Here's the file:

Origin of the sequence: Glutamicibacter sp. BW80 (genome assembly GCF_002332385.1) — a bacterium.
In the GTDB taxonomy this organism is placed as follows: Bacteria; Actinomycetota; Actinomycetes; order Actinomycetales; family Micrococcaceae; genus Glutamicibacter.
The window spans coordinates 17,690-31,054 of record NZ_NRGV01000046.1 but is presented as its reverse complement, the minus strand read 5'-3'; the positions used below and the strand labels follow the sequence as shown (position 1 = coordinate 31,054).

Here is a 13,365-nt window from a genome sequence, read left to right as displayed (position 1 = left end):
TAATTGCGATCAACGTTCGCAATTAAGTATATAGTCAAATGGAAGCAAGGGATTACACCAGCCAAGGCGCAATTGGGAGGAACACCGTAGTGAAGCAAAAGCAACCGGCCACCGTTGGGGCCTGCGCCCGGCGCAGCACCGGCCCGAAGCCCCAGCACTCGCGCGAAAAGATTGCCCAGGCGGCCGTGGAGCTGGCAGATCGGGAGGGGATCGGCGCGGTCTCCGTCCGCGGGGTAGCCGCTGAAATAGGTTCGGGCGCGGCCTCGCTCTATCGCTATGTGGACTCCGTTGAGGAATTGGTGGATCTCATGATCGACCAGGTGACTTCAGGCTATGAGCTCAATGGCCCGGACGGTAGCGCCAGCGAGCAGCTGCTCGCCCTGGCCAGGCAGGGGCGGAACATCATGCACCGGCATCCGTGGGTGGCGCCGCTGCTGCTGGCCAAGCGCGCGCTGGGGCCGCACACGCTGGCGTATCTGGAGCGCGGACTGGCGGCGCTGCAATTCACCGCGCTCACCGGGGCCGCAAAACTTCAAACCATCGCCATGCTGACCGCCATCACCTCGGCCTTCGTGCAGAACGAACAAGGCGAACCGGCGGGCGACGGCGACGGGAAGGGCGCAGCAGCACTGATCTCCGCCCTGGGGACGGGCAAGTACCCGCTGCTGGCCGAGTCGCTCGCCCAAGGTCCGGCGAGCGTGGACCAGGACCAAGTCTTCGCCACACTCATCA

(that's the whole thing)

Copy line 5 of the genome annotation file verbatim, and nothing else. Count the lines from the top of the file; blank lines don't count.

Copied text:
TAATTGCGATCAACGTTCGCAATTAAGTATATAGTCAAATGGAAGCAAGGGATTACACCAGCCAAGGCGCAATTGGGAGGAACACCGTAGTGAAGCAAAAGCAACCGGCCACCGTTGGGGCCTGCGCCCGGCGCAGCACCGGCCCGAAGCCCCAGCACTCGCGCGAAAAGATTGCCCAGGCGGCCGTGGAGCTGGCAGATCGGGAGGGGATCGGCGCGGTCTCCGTCCGCGGGGTAGCCGCTGAAATAGGTTCGGGCGCGGCCTCGCTCTATCGCTATGTGGACTCCGTTGAGGAATTGGTGGATCTCATGATCGACCAGGTGACTTCAGGCTATGAGCTCAATGGCCCGGACGGTAGCGCCAGCGAGCAGCTGCTCGCCCTGGCCAGGCAGGGGCGGAACATCATGCACCGGCATCCGTGGGTGGCGCCGCTGCTGCTGGCCAAGCGCGCGCTGGGGCCGCACACGCTGGCGTATCTGGAGCGCGGACTGGCGGCGCTGCAATTCACCGCGCTCACCGGGGCCGCAAAACTTCAAACCATCGCCATGCTGACCGCCATCACCTCGGCCTTCGTGCAGAACGAACAAGGCGAACCGGCGGGCGACGGCGACGGGAAGGGCGCAGCAGCACTGATCTCCGCCCTGGGGACGGGCAAGTACCCGCTGCTGGCCGAGTCGCTCGCCCAAGGTCCGGCGAGCGTGGACCAGGACCAAGTCTTCGCCACACTCATCA